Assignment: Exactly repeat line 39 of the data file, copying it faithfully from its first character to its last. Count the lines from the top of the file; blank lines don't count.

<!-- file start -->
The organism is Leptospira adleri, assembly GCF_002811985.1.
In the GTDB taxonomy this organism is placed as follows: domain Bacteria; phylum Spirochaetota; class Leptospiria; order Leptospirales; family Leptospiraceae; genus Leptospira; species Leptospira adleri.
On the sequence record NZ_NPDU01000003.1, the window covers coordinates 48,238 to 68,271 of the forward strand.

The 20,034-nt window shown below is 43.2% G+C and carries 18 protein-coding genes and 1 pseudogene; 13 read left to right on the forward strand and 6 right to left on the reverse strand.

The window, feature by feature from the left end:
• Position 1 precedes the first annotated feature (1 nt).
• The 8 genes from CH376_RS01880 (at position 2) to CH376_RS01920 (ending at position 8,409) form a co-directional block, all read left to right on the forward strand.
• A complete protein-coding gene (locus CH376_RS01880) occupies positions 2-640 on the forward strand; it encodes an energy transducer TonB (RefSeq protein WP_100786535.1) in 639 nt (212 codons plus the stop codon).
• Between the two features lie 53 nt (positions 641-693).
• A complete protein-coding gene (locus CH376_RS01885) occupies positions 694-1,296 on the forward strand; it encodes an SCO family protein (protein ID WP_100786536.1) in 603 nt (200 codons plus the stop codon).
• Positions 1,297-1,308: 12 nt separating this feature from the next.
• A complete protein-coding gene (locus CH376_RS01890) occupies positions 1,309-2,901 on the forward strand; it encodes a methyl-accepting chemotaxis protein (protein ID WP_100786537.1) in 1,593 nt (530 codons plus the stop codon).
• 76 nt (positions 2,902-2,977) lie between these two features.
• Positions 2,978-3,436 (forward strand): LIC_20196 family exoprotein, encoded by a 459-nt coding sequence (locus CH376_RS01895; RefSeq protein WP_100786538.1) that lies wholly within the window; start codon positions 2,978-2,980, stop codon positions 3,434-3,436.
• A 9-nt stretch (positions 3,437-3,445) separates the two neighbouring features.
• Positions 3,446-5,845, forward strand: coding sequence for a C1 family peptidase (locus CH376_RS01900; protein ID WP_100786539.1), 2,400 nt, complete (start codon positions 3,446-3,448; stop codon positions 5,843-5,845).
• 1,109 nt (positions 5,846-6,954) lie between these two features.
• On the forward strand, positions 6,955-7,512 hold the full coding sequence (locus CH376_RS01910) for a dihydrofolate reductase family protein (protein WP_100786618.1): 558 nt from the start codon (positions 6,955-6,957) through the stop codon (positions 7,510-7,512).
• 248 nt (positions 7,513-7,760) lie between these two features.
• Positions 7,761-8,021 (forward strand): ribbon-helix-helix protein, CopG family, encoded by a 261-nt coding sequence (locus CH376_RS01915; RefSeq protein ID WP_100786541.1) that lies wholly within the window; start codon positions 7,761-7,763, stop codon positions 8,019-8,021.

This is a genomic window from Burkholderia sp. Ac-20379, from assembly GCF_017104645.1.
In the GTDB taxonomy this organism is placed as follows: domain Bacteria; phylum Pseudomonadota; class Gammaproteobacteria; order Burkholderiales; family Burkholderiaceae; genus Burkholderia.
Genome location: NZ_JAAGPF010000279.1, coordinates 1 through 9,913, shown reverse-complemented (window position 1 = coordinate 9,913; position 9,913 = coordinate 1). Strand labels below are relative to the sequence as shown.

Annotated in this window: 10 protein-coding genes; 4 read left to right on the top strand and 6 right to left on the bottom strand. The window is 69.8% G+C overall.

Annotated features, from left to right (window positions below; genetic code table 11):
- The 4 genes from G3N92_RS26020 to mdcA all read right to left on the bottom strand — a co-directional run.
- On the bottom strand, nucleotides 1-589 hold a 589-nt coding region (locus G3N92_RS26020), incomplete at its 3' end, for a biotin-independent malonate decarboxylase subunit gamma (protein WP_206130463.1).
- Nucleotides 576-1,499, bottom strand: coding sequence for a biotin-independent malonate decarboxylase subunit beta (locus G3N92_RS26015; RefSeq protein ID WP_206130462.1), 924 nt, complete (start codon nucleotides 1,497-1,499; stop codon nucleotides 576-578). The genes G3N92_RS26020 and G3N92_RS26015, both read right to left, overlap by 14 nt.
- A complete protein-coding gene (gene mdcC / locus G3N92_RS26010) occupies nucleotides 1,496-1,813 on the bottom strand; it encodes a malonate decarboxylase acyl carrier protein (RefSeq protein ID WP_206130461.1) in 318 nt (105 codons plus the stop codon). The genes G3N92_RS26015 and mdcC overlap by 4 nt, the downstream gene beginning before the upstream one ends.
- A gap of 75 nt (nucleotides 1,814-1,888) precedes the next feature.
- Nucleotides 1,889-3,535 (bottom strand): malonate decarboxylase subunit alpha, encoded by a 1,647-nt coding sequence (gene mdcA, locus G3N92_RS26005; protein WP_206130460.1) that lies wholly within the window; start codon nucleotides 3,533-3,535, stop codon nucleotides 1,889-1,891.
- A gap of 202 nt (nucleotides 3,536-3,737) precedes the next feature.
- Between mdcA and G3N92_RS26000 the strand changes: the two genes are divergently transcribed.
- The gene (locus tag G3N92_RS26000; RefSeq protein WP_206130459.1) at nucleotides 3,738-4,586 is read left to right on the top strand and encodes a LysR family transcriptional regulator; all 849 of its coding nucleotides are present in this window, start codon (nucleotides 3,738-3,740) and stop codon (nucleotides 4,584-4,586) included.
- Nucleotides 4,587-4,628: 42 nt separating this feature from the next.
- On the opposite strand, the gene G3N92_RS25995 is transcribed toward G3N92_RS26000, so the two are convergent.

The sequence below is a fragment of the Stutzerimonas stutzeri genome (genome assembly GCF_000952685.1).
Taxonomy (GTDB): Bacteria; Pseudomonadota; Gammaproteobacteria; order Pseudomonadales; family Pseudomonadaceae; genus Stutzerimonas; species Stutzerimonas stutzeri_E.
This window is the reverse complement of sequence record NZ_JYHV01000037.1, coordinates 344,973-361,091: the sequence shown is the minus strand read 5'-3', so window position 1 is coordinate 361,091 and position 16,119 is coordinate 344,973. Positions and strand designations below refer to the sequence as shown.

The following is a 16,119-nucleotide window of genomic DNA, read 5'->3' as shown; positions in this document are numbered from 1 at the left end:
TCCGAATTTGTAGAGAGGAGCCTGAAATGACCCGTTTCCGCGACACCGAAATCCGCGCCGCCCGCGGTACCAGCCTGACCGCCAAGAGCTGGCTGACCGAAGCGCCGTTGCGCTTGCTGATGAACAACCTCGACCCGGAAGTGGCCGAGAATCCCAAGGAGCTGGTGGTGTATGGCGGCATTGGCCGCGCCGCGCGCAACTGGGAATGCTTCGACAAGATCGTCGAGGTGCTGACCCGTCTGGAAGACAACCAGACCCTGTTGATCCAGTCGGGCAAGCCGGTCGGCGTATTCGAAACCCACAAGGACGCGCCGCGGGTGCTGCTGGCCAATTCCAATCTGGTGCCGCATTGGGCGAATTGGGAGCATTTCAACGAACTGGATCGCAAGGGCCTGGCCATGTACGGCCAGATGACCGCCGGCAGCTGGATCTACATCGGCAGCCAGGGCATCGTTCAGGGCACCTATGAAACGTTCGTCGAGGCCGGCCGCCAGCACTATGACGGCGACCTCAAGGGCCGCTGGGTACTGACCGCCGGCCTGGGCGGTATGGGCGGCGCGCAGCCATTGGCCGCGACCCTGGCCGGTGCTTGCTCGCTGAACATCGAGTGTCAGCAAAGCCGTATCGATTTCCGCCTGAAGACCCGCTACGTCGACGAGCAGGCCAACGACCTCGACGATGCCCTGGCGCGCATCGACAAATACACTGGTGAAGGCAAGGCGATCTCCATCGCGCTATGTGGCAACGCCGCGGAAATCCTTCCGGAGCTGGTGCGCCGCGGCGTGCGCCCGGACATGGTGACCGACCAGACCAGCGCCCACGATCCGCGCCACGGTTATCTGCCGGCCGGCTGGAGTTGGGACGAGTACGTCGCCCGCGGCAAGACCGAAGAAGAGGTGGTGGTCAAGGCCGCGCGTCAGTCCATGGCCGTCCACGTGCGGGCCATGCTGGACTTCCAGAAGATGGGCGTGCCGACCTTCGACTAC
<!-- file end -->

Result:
This window is the reverse complement of sequence record NZ_JYHV01000037.1, coordinates 344,973-361,091: the sequence shown is the minus strand read 5'-3', so window position 1 is coordinate 361,091 and position 16,119 is coordinate 344,973. Positions and strand designations below refer to the sequence as shown.